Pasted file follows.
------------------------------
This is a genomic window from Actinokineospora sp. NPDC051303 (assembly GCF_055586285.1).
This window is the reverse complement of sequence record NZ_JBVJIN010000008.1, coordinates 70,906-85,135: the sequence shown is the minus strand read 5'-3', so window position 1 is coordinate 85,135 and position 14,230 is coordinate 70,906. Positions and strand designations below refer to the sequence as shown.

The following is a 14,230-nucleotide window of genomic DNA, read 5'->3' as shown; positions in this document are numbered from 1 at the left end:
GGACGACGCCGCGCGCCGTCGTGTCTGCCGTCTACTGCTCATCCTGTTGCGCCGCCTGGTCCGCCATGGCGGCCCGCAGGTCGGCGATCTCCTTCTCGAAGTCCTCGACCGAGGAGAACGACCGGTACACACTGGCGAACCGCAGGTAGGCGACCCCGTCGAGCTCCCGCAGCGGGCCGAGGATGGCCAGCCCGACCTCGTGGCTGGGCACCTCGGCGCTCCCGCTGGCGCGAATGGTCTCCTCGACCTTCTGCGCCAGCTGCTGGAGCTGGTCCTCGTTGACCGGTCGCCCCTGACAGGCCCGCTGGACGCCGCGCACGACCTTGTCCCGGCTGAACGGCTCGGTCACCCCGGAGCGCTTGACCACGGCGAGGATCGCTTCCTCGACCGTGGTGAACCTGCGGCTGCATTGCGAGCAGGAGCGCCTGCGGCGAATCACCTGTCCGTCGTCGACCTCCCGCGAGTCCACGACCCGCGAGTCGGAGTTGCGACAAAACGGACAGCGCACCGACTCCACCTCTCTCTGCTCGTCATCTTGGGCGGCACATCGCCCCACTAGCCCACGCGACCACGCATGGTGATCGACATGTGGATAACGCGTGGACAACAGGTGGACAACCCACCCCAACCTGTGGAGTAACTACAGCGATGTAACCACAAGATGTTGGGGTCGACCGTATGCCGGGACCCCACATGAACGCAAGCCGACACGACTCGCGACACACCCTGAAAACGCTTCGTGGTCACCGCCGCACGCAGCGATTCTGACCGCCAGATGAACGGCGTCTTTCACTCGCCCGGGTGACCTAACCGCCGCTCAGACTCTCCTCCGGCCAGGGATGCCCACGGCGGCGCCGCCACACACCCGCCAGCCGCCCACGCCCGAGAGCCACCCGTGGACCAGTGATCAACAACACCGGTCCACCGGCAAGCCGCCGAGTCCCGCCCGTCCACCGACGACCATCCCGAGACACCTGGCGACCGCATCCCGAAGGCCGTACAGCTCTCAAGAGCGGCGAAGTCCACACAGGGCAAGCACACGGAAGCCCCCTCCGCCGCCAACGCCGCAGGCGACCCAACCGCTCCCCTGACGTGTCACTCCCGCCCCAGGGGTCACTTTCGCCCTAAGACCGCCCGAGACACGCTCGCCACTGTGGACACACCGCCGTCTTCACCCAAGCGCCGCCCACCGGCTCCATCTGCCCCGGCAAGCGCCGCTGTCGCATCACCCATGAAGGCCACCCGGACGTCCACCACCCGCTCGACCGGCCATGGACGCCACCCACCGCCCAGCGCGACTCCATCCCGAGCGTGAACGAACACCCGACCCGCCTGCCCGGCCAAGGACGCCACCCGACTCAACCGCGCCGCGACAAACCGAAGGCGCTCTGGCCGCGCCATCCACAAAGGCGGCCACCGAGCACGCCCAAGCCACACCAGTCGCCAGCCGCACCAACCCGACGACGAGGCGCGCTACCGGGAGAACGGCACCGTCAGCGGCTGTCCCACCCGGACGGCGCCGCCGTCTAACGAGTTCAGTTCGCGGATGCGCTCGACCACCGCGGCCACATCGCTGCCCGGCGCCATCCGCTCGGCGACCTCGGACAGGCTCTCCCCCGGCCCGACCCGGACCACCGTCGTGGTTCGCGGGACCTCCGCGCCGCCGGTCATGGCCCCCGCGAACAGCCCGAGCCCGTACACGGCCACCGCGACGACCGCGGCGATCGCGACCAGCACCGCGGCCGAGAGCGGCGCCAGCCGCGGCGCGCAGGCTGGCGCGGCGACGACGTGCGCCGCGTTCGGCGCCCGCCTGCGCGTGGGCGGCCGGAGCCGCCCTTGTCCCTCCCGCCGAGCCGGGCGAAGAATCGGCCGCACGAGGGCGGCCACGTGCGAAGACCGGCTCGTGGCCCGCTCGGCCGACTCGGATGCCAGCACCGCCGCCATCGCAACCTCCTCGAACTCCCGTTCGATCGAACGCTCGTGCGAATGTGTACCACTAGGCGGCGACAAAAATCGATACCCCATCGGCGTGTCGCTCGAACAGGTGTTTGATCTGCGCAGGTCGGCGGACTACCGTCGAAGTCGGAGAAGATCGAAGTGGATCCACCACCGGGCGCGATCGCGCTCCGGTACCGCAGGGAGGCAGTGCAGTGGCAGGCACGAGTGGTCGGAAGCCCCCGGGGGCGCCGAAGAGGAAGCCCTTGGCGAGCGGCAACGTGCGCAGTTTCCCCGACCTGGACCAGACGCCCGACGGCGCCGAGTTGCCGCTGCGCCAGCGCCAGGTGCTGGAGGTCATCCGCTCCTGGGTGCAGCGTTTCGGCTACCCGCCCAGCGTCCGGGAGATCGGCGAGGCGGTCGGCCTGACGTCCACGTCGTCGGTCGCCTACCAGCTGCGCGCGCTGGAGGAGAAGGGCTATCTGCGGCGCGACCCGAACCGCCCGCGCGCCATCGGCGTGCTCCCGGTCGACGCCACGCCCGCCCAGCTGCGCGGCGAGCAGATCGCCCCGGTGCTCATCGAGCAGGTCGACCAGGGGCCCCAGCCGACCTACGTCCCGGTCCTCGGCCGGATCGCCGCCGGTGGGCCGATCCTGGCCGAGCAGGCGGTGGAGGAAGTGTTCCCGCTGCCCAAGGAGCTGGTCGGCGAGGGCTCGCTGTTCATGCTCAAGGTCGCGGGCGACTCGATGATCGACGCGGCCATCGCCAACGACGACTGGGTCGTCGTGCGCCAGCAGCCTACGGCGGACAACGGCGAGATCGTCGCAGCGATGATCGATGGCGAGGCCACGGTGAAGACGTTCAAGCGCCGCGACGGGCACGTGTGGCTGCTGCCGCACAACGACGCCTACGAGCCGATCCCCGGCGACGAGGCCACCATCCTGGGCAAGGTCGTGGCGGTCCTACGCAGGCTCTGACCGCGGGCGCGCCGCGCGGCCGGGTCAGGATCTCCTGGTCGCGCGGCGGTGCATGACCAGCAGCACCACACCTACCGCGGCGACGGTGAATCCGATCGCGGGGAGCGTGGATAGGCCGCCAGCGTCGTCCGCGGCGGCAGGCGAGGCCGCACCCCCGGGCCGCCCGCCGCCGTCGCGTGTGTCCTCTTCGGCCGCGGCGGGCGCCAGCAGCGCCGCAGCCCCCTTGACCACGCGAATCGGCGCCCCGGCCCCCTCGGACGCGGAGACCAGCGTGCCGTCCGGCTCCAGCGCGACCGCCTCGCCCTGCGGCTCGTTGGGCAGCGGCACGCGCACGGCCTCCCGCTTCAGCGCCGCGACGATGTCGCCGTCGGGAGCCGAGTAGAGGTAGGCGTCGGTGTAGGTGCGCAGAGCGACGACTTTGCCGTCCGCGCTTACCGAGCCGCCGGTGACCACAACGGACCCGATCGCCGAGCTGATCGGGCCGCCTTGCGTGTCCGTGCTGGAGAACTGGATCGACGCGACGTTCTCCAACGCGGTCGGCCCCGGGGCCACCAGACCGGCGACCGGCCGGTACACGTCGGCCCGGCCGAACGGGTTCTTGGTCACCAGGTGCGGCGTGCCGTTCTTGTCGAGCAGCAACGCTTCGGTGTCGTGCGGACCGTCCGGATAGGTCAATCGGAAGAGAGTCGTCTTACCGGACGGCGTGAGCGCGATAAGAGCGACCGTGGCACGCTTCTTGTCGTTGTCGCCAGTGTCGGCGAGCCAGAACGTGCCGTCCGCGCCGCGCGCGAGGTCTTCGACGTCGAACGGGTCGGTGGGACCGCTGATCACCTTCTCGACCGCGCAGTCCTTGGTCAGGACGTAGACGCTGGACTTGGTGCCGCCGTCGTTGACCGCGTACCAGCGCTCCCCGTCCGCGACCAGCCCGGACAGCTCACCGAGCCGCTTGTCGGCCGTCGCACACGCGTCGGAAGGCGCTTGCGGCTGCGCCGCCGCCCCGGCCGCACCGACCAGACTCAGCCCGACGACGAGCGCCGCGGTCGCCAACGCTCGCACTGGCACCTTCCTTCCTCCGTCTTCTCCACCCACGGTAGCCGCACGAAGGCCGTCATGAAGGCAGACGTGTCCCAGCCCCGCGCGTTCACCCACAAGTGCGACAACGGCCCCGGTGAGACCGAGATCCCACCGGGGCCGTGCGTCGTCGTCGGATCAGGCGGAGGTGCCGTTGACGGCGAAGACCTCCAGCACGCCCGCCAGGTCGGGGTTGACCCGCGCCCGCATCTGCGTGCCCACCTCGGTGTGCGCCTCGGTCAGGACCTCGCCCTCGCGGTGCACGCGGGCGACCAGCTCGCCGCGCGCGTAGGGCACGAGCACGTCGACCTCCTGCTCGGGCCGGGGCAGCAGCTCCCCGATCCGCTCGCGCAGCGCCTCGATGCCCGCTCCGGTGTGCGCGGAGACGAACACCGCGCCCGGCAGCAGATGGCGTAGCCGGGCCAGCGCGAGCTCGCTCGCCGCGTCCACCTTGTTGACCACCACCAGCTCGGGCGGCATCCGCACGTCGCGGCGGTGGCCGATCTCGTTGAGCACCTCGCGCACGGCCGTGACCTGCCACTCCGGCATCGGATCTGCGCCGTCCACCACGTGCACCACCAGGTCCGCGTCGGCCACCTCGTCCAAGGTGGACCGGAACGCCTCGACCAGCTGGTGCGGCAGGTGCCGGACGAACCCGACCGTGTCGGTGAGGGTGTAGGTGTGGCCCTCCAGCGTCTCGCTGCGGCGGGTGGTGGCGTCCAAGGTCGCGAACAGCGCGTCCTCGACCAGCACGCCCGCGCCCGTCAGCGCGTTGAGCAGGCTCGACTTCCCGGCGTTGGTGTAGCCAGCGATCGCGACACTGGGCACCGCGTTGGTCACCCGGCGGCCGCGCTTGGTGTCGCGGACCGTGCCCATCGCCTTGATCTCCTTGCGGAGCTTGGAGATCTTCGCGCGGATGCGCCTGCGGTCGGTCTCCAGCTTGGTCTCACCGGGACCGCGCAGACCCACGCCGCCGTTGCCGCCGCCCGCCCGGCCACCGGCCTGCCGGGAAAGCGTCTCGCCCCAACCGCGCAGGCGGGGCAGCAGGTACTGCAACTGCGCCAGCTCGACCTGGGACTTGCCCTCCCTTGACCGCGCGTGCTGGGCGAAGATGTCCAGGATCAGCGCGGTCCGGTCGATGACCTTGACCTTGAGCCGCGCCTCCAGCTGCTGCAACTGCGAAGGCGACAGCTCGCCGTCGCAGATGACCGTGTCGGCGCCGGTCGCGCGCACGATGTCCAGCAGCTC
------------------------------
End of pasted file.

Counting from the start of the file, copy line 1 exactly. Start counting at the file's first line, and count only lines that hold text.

This is a genomic window from Actinokineospora sp. NPDC051303 (assembly GCF_055586285.1).